Current votes: None.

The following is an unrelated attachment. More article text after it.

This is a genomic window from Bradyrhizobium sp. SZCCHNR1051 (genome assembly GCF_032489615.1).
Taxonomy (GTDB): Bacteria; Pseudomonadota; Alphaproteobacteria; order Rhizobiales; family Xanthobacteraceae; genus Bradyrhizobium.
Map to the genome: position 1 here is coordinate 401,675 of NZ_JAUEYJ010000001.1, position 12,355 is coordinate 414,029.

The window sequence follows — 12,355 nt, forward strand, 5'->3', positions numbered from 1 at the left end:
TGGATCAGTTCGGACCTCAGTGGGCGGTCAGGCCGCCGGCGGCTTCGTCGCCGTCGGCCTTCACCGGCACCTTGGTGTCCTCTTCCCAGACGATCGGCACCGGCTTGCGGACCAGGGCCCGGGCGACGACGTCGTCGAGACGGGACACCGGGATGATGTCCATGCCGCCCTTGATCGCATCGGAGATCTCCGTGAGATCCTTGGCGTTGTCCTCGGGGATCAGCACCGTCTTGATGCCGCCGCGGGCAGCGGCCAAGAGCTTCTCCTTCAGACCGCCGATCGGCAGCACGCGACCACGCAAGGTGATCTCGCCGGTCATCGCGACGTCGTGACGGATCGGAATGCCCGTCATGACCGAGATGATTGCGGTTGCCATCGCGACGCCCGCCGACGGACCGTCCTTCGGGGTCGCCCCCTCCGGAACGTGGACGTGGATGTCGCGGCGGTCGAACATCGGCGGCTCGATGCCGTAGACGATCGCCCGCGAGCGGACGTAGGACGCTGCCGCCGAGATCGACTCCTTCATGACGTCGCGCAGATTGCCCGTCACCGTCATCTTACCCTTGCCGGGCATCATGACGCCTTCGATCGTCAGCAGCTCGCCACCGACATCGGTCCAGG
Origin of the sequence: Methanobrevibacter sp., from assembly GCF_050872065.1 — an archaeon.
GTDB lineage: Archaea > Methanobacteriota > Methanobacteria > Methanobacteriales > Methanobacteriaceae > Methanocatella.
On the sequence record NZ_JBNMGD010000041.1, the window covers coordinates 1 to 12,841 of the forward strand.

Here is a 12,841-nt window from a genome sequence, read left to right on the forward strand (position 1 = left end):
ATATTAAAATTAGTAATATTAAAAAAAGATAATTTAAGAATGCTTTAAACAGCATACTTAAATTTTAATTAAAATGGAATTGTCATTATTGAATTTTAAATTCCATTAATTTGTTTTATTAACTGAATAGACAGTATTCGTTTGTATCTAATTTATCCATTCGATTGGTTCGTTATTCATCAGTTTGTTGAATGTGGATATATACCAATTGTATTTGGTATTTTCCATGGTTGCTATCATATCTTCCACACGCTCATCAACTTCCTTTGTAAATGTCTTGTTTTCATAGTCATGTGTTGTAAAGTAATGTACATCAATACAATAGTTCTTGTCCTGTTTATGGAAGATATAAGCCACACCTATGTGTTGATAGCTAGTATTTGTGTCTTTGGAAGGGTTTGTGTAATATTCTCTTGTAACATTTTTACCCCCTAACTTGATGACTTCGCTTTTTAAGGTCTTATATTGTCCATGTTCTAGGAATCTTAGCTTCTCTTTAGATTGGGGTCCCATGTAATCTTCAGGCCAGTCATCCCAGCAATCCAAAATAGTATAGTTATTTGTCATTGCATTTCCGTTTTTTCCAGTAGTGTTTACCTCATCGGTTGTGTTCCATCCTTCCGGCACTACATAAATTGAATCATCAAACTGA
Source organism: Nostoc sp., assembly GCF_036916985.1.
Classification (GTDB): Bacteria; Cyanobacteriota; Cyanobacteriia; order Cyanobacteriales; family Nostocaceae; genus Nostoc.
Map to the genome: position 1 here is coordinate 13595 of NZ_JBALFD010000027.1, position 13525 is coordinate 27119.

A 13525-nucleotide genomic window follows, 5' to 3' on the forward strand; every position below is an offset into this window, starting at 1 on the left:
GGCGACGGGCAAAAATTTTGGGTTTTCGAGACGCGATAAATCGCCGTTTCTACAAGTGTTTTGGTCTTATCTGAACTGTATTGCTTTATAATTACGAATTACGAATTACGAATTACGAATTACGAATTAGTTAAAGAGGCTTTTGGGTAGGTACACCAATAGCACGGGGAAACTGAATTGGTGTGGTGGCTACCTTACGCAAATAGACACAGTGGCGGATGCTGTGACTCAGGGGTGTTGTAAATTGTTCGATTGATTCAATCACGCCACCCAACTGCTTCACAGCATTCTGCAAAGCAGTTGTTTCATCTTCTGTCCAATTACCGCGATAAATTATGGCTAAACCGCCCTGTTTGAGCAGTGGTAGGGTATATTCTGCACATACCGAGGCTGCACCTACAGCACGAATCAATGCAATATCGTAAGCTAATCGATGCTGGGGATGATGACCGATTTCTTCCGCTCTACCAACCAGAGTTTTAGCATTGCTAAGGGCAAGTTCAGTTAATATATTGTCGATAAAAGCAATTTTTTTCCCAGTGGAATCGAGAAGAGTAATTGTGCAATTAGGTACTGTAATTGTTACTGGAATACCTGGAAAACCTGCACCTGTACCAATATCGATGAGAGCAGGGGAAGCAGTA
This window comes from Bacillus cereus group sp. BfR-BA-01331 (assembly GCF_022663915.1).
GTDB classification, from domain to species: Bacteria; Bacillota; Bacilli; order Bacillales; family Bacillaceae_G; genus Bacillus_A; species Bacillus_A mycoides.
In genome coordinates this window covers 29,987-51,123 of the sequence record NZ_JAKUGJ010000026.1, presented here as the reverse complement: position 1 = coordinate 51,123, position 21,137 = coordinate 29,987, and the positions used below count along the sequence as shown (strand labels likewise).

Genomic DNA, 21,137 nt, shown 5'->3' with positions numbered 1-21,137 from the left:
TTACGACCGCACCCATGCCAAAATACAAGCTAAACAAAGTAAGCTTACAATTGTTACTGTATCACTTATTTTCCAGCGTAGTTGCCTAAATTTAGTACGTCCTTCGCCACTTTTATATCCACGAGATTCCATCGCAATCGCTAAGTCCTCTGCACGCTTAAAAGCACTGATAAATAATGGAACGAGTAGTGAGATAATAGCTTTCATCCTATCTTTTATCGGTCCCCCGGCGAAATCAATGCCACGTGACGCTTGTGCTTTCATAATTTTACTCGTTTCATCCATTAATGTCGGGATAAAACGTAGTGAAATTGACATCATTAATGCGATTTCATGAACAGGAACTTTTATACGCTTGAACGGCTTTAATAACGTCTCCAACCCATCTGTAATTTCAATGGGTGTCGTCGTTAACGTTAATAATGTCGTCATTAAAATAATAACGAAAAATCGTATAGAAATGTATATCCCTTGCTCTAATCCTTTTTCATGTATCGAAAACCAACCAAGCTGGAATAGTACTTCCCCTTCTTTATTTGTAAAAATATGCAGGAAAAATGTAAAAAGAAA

On 2011-04-08 23:20, Jukka K. Korpela wrote: > Tab Atkins Jr. wrote: > >> On Fri, Apr 8, 2011 at 12:30 PM, Jukka K. Korpela >> <firstname.lastname@example.org> wrote: >>> Tab Atkins Jr. wrote: >>> >>>> <details> is definitely something we want to make fully >>>> author-stylable. >>> >>> I don=E2=80=99t. Who=E2=80=99s this =E2=80=9Dwe=E2=80=9D you are talk= ing about, and why do they want >>> to make <details> author-stylable even before a single browser has >>> _any_ support to the element, at the functional level? >> >> "We" being, I suspect, the browser community. > > Thank you for the clarification. I would prefer seeing _one_ decent > implementatiom of <details> before considering any fine tuning. We, Opera, have an internal implementation. Chrome are also working on=20 their implementation of it in WebKit. We would like our implementations=20 to be compatible as far as author styling is concerned, and so it is=20 very useful to discuss the fine-tuning of CSS styling before we ship.=20 If we did not do this, then you and every other author would most=20 certainly complain when Opera and Chrome ship incompatible=20 implementations that require vastly different approaches to styling. >> If that's overreaching, >> then I'm content to say that *I* want it to be fully author-stylable, > > The primary question, as I see it, is to get decent implementations in > the first place. I don=E2=80=99t see crowds of authors yelling for > author-stylability. Authors have been yelling for author-styling in relation to many other=20 elements in the past. In particular, fieldset and legend are=20 paticularly troublesome because their default appearance and the effect=20 of applying various CSS properties is literally impossible to express=20 using CSS or XBL right now, and differnet implementations have slightly=20 different behaviour in some cases. This severely limits what authors=20 can do with those elements. Authors have also been yelling for more=20 ability to style form controls. As far as details elements are concerned, our developer relations team=20 at Opera have been discussing these new HTML features with the web=20 developer community for a long time, and styling is absolutely among the=20 the top concerns that they pass on to us. >>> Does it? Why do you imply the visual concept of a =E2=80=9Ddisclosure >>> triangle=E2=80=9D, and how does that relate to the behavior proposed = for >>> =E2=80=9D::marker=E2=80=9D in some draft? >> >> I don't understand the question. > > Why does <details> need to have any =E2=80=9Ddisclosure triangle=E2=80=9D= ? The default appearance needs a disclosure widget of some kind, either a=20 triangle or plus symbol or whatever. However, since these default=20 appearances will not suit all needs, it is essential that authors be=20 able to change this freely in their pages, which is why we need to=20 discuss the finer details of how the default styling is defined. This=20 includes defining suitable 'list-style-type' values for the open and=20 closed states ('disclosure-open' and 'disclosure-closed'), which authors=20 may override. >> However, the default visual behavior of <details> is suggested in >> the HTML spec. > > ... And I would not take it as more than a suggestion in a work in > progress, which is what it really is. Yes, it is a suggestion. But as we are now implementing it, we are=20 trying to ensure that the spec can be made clearer and more accurate. >>> I know that many CSS property names are misleading. But >>> list-style-type, as defined in published CSS recommendations, isn=E2=80= =99t >>> bound to any =E2=80=9D::marker=E2=80=9D. >> >> It certainly is, in the Lists spec. > > Please cite the recommendation by its official name and/or URL. http://dev.w3.org/csswg/css3-lists/#marker-pseudoelement --=20 Lachlan Hunt - Opera Software http://lachy.id.au/ http://www.opera.com/